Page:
Sunday, January 11, 2015

Will you pay more to ride SunRail on the weekend?

Everybody wants SunRail trains to run on the weekends, but are you willing to pay for it?

During last week’s meeting of the Central Florida Commuter Rail Commission one of the bosses said it will cost an additional $5.5 million to run SunRail on the weekends – 18 trains daily on Saturday and Sunday.

As we previously explained, almost every mass transit system in the world has to be subsidized with public dollars, but the riders do have to pay their fair share from the fare box.

So on our SunRailRiders – Florida Facebook page we asked our followers: Would you be willing to pay a higher fare on the weekends to help pay for weekend SunRail service?

We were blown away by the response from riders who overwhelmingly support higher fares for weekend service.

For example, John wrote: “What's the point of having a system like this unless you can use it at any time -- day or night, weekend or holiday? We'll never get the ideal amount of cars off the roads unless SunRail is available at any time day or night.”

Then there’s Eric, who wrote: “Growing up in a city that had a great train system, I rode all the time as a kid. Now that I have a 3 and 6 year old - I want to take them downtown, and to the science center, etc. … and I would do it all from the Sand Lake station. Not running on weekends is a bad thing. Please SunRail - change this!”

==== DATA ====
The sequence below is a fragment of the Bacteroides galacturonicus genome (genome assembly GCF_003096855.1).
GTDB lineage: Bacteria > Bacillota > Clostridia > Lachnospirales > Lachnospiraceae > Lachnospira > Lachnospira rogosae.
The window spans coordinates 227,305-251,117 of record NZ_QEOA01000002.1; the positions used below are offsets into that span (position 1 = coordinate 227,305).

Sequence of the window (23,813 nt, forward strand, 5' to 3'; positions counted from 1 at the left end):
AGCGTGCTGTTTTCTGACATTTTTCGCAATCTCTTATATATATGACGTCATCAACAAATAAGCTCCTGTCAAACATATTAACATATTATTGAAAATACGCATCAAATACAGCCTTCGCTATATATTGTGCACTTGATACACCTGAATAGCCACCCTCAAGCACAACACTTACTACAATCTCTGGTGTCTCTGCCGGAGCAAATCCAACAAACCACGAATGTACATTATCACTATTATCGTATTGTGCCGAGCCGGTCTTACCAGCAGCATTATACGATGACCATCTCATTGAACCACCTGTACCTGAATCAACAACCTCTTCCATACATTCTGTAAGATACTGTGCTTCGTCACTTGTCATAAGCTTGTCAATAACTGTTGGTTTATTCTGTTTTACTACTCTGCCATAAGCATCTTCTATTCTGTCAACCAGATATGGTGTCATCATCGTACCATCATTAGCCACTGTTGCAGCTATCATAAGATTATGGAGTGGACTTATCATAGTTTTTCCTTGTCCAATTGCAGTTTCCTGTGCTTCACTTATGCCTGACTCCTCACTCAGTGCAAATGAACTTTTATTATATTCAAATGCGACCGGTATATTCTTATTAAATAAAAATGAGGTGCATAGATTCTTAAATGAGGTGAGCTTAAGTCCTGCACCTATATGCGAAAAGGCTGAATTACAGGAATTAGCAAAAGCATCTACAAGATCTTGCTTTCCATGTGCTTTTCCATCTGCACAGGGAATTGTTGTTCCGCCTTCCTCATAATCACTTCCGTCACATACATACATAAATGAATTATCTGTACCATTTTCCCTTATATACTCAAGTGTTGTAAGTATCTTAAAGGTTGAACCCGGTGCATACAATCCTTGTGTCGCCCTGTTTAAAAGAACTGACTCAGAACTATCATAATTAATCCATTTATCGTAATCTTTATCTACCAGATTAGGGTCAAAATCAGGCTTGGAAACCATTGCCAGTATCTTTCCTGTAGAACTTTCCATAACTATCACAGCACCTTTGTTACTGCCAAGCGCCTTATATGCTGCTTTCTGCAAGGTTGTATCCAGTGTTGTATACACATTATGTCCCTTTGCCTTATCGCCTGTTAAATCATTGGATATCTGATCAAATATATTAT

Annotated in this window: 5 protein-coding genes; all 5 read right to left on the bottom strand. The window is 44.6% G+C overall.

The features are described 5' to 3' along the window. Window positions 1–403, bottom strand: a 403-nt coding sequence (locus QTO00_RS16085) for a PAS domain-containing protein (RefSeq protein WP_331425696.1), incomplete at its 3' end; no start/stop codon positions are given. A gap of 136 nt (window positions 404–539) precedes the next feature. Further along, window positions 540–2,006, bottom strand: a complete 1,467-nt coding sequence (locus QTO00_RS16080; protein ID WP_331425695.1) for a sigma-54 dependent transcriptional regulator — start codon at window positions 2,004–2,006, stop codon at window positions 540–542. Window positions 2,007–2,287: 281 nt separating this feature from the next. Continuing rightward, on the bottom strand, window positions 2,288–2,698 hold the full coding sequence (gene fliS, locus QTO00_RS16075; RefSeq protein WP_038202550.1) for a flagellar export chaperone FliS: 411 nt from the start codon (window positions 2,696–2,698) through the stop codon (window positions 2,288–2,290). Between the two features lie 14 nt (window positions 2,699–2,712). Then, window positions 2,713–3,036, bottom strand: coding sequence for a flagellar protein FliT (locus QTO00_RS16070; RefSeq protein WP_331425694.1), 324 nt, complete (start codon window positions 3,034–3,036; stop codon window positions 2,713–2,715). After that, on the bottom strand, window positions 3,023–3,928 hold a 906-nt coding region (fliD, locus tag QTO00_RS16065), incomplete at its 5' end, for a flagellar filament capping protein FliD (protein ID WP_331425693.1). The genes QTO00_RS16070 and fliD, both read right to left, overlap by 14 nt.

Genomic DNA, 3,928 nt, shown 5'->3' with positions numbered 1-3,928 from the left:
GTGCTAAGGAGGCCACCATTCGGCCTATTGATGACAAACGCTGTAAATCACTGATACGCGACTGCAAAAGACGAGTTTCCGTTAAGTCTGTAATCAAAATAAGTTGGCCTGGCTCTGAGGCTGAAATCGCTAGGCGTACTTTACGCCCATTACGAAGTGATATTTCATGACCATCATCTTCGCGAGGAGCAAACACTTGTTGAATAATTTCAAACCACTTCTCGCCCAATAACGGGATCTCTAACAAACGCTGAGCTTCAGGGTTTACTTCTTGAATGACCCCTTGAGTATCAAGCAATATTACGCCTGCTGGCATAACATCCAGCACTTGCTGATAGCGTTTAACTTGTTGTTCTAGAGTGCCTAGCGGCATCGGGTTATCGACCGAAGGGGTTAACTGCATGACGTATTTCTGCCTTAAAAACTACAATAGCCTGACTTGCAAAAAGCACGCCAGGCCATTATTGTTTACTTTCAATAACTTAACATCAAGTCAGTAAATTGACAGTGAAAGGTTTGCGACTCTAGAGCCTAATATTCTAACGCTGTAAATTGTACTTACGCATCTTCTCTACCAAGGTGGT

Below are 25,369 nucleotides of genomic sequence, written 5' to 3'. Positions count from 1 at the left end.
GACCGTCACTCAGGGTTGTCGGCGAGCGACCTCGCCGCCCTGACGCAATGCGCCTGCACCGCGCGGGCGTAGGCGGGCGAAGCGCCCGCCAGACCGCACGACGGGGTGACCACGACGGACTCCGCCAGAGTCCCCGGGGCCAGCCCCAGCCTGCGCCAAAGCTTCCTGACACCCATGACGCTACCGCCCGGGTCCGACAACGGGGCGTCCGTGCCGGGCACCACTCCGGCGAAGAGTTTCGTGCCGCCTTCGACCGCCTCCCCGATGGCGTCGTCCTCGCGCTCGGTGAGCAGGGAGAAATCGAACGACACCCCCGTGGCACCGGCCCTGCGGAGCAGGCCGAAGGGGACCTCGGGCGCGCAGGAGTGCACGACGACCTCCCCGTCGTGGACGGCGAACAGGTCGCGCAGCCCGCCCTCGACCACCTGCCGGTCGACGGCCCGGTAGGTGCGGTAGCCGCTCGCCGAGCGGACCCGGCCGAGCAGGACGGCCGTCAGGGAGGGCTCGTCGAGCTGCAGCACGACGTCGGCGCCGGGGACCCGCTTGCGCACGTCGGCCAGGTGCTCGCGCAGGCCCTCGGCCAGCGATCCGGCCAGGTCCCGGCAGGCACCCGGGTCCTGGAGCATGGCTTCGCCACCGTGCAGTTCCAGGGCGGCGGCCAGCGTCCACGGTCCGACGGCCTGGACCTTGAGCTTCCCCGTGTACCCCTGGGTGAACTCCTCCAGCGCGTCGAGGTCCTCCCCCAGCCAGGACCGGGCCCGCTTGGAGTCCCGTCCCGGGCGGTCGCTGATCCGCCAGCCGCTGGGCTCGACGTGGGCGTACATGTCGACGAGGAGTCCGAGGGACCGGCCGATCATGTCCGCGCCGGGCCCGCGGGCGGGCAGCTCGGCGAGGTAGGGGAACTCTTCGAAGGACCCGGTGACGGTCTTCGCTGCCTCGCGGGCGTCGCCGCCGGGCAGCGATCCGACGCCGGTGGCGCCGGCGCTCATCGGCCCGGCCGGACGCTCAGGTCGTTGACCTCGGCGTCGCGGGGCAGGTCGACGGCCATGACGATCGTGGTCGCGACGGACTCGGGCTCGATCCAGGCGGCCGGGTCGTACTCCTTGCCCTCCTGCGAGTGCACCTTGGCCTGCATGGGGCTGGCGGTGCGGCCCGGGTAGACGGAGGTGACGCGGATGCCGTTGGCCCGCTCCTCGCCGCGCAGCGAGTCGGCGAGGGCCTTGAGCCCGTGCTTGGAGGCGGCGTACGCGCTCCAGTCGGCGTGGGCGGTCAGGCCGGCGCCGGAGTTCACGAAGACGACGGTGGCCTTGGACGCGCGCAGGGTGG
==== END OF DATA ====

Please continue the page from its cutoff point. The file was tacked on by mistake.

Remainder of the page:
Our good friend Dani, also made a strong business case for a higher fare for weekend SunRail service. She wrote: “I think weekend service should cost more than weekday service. Revenue Management 101 is to charge more for a timeframe that is either more desirable or costs more to offer your service.”
However there were some who don’t like the idea. Patrice wrote: “Not paying more...figure it out...The train was proposed for 7 days, my taxes are paying for it make it happen!”
We tend to go along with the majority view to charge a higher fare for the weekends, but we do have some major concerns.
Many people calling for weekend service want the train running to use during their off hours to visit farmers markets or go to an Orlando Magic game or to dinner in Lake Mary, and so forth. Many of them don’t even ride SunRail during the Monday to Friday work week because the train doesn’t stop near to their job.
However, everybody in this market doesn’t work a conventional Monday through Friday, 9 to 5 schedule. Why should they pay a higher fare just because they work on the weekend?
If SunRail can ever get its ticketing system to work properly, we think the solution is to charge weekday fares to everybody who has a SunCard for rising weekly and monthly, and charge higher fares to people who buy one-day tickets from the vending machines on Saturdays and Sundays.
Hopefully the willingness to pay more to ride on the weekends will speed up the discussions and get trains running on the weekends by this summer.
See you on The Rail.

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